To me, the point is, sports can most definitely have a great impact on a kid. We just need to ensure that we have the right people leading the way. Not always coaches in the general sense, as an older kid on the sandlot might have just as much impact on someone as a coach. Coaches that stress winning at all costs at too early of an age might lessen a kid's desire to compete, a good coach helps the kid that has no chance to become the star player develop to their full potential. I've seen both sides of it, personally, and through my kids. Overall, I think sports, at least through the high school level, have a good impact on character.

posted by dviking at 04:11 PM on January 20, 2012

My son, through his sophomore year in high school, was a good student, but somewhat "lived in a cave". He took part in no school activities, had few friends, and just didn't seem interested. In his junior year, one of his friends got him into indoor track-specifically the throwing events. In the space of just a couple of months it was like I had a new kid. His already good grades got even better, his circle of friends widened, and he took part in more academically oriented extra-curricular activities. He continued through the spring track season and played football in the fall. Track continued through his senior year. He had a decent set of ethics and a good, honest character before the athletics, but the participation seemed to bring him into a sharper focus. In his case, it was all good.

posted by Howard_T at 05:00 PM on January 20, 2012

Good story Howard. I have a 13 year old step son who steadfastly refuses to get involved in a team sport. Sounds a lot like your son-a good kid, good student, and pretty earnest, but fairly detached from his peers. As someone who grew up playing hockey, baseball, soccer, and wrestling, I've always believed in the value of team sports as a character builder and great way to make close friends. (Hell, I stay in touch with hockey buddies I traveled with over thirty years ago.) I think the value just hasn't been demonstrated to him yet, but that he'll realize it soon enough to take advantage. I hope, like you, that in a couple of years I can tell a similar story about my kid getting involved in something bigger than himself.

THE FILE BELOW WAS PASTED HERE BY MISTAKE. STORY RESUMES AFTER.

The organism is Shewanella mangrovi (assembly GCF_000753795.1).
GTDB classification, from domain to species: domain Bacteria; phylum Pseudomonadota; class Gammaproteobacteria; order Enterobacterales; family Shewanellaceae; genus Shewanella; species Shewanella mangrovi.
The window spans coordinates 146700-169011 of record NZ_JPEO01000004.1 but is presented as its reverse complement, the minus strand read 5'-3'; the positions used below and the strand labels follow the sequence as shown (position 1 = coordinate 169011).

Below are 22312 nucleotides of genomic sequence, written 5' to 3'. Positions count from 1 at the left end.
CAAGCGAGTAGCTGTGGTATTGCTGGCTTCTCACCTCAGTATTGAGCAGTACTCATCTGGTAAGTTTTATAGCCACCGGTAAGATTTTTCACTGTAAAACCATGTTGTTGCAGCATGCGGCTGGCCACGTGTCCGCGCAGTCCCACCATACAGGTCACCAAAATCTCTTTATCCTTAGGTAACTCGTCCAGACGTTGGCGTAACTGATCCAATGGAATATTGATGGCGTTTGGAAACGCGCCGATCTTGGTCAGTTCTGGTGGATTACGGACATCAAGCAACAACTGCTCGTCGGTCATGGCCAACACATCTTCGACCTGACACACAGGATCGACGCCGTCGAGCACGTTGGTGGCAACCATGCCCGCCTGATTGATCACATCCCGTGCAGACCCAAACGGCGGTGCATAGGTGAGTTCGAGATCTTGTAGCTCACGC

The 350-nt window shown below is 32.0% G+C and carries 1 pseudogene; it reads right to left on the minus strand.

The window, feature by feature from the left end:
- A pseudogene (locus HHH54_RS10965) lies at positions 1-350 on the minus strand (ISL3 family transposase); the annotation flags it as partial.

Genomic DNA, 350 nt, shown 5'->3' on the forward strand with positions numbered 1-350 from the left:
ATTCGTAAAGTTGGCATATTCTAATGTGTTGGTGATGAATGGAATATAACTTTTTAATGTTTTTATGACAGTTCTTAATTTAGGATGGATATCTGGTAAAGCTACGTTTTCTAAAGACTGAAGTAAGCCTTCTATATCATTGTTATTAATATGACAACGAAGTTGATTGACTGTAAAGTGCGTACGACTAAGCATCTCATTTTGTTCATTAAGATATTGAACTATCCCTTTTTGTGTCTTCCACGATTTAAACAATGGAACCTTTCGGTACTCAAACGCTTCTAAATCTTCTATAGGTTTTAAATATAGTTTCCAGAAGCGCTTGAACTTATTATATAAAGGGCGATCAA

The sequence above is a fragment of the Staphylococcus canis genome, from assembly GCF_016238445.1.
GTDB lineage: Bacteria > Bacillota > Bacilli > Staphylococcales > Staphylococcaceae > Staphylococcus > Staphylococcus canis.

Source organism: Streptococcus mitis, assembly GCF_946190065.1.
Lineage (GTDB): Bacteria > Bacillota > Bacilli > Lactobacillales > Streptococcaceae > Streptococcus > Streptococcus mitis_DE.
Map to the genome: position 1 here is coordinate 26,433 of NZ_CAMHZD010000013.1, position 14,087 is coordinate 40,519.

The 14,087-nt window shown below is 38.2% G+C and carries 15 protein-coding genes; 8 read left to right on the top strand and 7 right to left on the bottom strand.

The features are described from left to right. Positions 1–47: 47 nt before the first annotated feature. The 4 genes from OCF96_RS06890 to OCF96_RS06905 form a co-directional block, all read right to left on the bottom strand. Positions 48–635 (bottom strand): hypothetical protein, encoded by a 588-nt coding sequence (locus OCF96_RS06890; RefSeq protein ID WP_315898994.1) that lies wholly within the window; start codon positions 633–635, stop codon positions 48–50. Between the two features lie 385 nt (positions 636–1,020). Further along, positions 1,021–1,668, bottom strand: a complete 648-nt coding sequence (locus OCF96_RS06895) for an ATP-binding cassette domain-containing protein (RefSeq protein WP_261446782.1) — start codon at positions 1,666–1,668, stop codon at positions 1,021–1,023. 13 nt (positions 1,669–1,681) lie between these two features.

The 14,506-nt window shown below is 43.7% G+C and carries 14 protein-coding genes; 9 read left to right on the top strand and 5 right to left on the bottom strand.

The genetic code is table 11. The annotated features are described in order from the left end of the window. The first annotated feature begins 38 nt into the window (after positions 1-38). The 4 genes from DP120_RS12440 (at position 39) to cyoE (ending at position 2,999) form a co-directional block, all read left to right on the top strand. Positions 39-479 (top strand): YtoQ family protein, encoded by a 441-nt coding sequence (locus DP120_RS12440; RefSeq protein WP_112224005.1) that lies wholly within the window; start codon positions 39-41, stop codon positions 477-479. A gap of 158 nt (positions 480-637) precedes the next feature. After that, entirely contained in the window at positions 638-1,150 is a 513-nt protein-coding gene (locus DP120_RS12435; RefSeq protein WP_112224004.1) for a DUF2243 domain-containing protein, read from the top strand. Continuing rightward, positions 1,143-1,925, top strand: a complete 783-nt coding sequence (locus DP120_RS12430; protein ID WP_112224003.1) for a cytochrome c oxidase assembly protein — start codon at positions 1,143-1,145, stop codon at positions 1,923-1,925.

posted by tahoemoj at 05:31 PM on January 20, 2012

For a number of reasons, chief among them my inability to run*, I participated mostly in individual sports like skiing and horseback riding. Like with wrestling, I had only myself to rely on when competing, despite training and attending competitions with friends. I think it helped me believe in my ability to learn, solve problems without help, and trust myself in a crisis. That confidence made me a more confident kid in other areas of my life, and eventually a reasonably confident adult.

I've often wondered if I would be more of a team player if I'd had more opportunities to play on a team, or whether my somewhat solitary nature was fixed from the start. Either way, I learned great lessons from years of sports, I loved what I did, and I'm grateful for the experiences I had.

* I could and did run laps on a track, carefully. I couldn't run on a field or while doing anything else, like watching a ball, or my ankles would collapse and I would fall. During my one year of youth soccer, I ended up in goal because I couldn't run. I avoided running sports after that. It was eventually found to be a medical problem.

posted by swerve at 12:44 AM on January 23, 2012